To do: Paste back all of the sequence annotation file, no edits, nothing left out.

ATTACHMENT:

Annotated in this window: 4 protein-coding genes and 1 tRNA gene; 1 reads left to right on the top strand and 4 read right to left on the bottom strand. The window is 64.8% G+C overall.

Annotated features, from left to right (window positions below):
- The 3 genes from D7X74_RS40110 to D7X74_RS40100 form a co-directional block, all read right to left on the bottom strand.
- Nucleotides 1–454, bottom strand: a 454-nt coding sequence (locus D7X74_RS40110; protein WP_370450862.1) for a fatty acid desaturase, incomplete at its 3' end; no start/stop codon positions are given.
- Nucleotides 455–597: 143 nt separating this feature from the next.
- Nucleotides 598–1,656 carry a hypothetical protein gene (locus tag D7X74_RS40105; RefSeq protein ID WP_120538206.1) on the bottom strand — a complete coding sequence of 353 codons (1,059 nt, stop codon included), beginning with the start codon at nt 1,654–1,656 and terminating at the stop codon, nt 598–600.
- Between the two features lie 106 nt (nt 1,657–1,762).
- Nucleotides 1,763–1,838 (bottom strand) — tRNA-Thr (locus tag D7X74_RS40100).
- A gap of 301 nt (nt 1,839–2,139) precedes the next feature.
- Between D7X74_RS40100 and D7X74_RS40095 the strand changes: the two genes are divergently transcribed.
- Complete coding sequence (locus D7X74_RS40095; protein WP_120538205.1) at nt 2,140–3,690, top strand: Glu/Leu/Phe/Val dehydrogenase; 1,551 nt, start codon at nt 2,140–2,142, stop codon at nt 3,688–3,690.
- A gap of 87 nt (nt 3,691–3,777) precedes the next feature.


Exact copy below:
Annotated in this window: 4 protein-coding genes and 1 tRNA gene; 1 reads left to right on the top strand and 4 read right to left on the bottom strand. The window is 64.8% G+C overall.

Annotated features, from left to right (window positions below):
- The 3 genes from D7X74_RS40110 to D7X74_RS40100 form a co-directional block, all read right to left on the bottom strand.
- Nucleotides 1–454, bottom strand: a 454-nt coding sequence (locus D7X74_RS40110; protein WP_370450862.1) for a fatty acid desaturase, incomplete at its 3' end; no start/stop codon positions are given.
- Nucleotides 455–597: 143 nt separating this feature from the next.
- Nucleotides 598–1,656 carry a hypothetical protein gene (locus tag D7X74_RS40105; RefSeq protein ID WP_120538206.1) on the bottom strand — a complete coding sequence of 353 codons (1,059 nt, stop codon included), beginning with the start codon at nt 1,654–1,656 and terminating at the stop codon, nt 598–600.
- Between the two features lie 106 nt (nt 1,657–1,762).
- Nucleotides 1,763–1,838 (bottom strand) — tRNA-Thr (locus tag D7X74_RS40100).
- A gap of 301 nt (nt 1,839–2,139) precedes the next feature.
- Between D7X74_RS40100 and D7X74_RS40095 the strand changes: the two genes are divergently transcribed.
- Complete coding sequence (locus D7X74_RS40095; protein WP_120538205.1) at nt 2,140–3,690, top strand: Glu/Leu/Phe/Val dehydrogenase; 1,551 nt, start codon at nt 2,140–2,142, stop codon at nt 3,688–3,690.
- A gap of 87 nt (nt 3,691–3,777) precedes the next feature.